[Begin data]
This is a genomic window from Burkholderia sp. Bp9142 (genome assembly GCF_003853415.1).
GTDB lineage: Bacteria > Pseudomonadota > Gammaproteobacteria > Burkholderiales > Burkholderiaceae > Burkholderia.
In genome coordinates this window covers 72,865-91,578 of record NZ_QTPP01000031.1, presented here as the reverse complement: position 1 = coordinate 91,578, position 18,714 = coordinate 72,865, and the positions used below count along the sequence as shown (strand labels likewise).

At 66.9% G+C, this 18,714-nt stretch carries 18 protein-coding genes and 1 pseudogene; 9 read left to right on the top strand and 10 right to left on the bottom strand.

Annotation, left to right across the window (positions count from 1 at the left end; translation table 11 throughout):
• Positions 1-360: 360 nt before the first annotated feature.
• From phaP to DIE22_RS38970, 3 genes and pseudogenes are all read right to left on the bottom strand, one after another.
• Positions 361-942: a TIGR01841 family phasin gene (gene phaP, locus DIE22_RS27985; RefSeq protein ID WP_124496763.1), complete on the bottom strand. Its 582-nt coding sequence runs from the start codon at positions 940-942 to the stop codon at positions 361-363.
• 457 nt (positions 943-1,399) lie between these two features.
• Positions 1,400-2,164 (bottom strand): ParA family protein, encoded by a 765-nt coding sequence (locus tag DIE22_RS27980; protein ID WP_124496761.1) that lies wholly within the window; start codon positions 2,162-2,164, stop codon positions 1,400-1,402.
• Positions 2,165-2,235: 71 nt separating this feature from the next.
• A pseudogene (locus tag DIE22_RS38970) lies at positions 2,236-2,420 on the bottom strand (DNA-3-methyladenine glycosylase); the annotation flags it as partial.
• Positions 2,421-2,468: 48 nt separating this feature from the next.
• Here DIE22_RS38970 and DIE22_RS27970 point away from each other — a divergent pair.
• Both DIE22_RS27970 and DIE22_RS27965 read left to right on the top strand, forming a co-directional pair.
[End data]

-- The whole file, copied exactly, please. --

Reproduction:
This is a genomic window from Burkholderia sp. Bp9142 (genome assembly GCF_003853415.1).
GTDB lineage: Bacteria > Pseudomonadota > Gammaproteobacteria > Burkholderiales > Burkholderiaceae > Burkholderia.
In genome coordinates this window covers 72,865-91,578 of record NZ_QTPP01000031.1, presented here as the reverse complement: position 1 = coordinate 91,578, position 18,714 = coordinate 72,865, and the positions used below count along the sequence as shown (strand labels likewise).

At 66.9% G+C, this 18,714-nt stretch carries 18 protein-coding genes and 1 pseudogene; 9 read left to right on the top strand and 10 right to left on the bottom strand.

Annotation, left to right across the window (positions count from 1 at the left end; translation table 11 throughout):
• Positions 1-360: 360 nt before the first annotated feature.
• From phaP to DIE22_RS38970, 3 genes and pseudogenes are all read right to left on the bottom strand, one after another.
• Positions 361-942: a TIGR01841 family phasin gene (gene phaP, locus DIE22_RS27985; RefSeq protein ID WP_124496763.1), complete on the bottom strand. Its 582-nt coding sequence runs from the start codon at positions 940-942 to the stop codon at positions 361-363.
• 457 nt (positions 943-1,399) lie between these two features.
• Positions 1,400-2,164 (bottom strand): ParA family protein, encoded by a 765-nt coding sequence (locus tag DIE22_RS27980; protein ID WP_124496761.1) that lies wholly within the window; start codon positions 2,162-2,164, stop codon positions 1,400-1,402.
• Positions 2,165-2,235: 71 nt separating this feature from the next.
• A pseudogene (locus tag DIE22_RS38970) lies at positions 2,236-2,420 on the bottom strand (DNA-3-methyladenine glycosylase); the annotation flags it as partial.
• Positions 2,421-2,468: 48 nt separating this feature from the next.
• Here DIE22_RS38970 and DIE22_RS27970 point away from each other — a divergent pair.
• Both DIE22_RS27970 and DIE22_RS27965 read left to right on the top strand, forming a co-directional pair.